Throwback Thursday: Steamboat Pilot, River Historian, and Author Captain Frederick Way

Written by Kathy Hurst, Digital Services Assistant, Genealogy & Local History Department, Downtown Main Library

On the first Thursday of each month, our Genealogy & Local History Department "throws back" to a time in Cincinnati's history that is featured in our Library's wide-ranging collection of more than 9 million materials.

Frederick Way Jr. was born Feb. 17, 1901, in Leet Township, Pa. (later renamed Edgeworth), to Frederick and Mabel Louise Nicols Way. His fascination with steamboats began at an early age, much to the dismay of his mother. She wanted him to attend college and could not envision her son living the rough life on the river.

A young Captain Frederick Way Jr. in the pilothouse of The Kentucky.

'No Passengers Beyond This Point'

As Fred recounts in his book, Pilotin’ Comes Natural, his interest was piqued when he embarked on his first steamboat trip with his mother and younger brother, Robert Wilson Way, aboard the Queen City in 1911 at the impressionable age of 10. He was immediately captivated and set off to explore this wonderous vessel with Robert. Seeing the sign, "No passengers beyond this point," only intrigued them. How could they resist the urge to climb to the highest point? They were caught before reaching their goal by the pilot, who invited them into the pilothouse. He indulged them, answering their questions about the boat. Fred spent the rest of the trip watching the crew and absorbing the atmosphere.

Photo of the Queen City by Richard L. Hunster*

* Richard L. Hunster was a Black photographer from Cincinnati who Way first visited at the age of 16. Hunster photographed steamboats purely for the love of his subject however he never attained commercial success. Way purchased his photographs when he could afford them to add to his collection. He wrote glowingly of Huster’s talent in The Waterways Journal in 1935.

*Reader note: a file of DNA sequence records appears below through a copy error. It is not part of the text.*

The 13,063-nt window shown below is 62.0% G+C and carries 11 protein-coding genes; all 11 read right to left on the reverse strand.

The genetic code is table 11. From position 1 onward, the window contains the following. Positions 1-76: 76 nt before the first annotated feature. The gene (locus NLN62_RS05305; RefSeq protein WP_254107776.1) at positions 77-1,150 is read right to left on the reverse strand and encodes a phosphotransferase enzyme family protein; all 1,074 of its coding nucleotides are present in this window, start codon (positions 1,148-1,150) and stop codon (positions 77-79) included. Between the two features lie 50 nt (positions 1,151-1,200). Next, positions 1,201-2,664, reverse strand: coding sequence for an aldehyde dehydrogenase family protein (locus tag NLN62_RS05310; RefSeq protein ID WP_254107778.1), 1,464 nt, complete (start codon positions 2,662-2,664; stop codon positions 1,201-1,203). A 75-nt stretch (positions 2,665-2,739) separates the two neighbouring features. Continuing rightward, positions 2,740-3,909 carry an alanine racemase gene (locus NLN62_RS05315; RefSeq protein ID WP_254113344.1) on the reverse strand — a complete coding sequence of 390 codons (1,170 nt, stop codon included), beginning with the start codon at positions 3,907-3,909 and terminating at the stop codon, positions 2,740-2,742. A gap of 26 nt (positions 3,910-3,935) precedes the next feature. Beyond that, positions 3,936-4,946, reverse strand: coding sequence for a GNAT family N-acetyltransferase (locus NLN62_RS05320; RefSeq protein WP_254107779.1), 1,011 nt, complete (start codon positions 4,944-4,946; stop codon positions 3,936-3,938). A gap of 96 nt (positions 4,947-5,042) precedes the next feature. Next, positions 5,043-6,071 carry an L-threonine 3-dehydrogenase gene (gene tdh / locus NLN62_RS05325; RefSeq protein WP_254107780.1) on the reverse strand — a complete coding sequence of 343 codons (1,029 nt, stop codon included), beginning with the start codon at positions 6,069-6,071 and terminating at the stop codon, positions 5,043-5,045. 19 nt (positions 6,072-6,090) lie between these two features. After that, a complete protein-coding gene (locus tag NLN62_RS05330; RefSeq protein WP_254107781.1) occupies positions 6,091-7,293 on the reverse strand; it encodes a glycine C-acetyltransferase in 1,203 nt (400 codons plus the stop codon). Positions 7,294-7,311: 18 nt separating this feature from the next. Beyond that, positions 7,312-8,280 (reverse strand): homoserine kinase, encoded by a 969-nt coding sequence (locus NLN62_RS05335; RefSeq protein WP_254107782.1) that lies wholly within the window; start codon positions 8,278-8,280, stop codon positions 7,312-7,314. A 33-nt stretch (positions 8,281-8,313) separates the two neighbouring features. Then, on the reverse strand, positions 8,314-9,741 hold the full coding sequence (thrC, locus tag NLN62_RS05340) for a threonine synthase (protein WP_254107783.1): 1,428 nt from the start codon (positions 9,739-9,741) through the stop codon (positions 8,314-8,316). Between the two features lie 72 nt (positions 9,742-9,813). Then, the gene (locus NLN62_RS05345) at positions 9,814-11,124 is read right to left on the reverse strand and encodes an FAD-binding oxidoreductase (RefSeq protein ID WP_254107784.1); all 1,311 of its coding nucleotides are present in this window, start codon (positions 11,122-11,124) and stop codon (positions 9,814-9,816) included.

Fred Yearns for Life on the River

Although he enrolled in college, pursuing engineering at the Carnegie Institute of Technology, Fred was unhappy at school. Leaving after just a few months, he took a job on the river as a mud clerk or assistant clerk to the purser or head clerk. He ran errands and was assigned the dirtiest jobs, outside in all kinds of weather, often in the river's muddy banks. He moved on to various other jobs, always looking for opportunities to learn more about the river and the knowledge required to pursue a career on the waterways.

In 1920 he attended the University of Cincinnati in a cooperative engineering program, attending school while working. He took time out from his studies to go out for short periods on packets, steamboats that carried both passengers and freight. At the end of his freshman year, he took another job on the river. From that time on he worked for several captains learning the river and honing on his piloting skills. By the age of 22, he had acquired his first license, “Mate, Packets,” in his pursuit of a pilot’s license.

The Betsy Ann

In 1925 he approached his father to purchase the Betsy Ann. Fred didn’t choose this particular steamboat with pure logic as he admits he first saw her just a few years before the purchase and “it was love at first sight,” he wrote in The Log of the Betsy Ann. His father was not convinced that it was a sound investment, but he agreed to fund the endeavor as Fred was set on this purchase.

Betsy Ann Loses the Race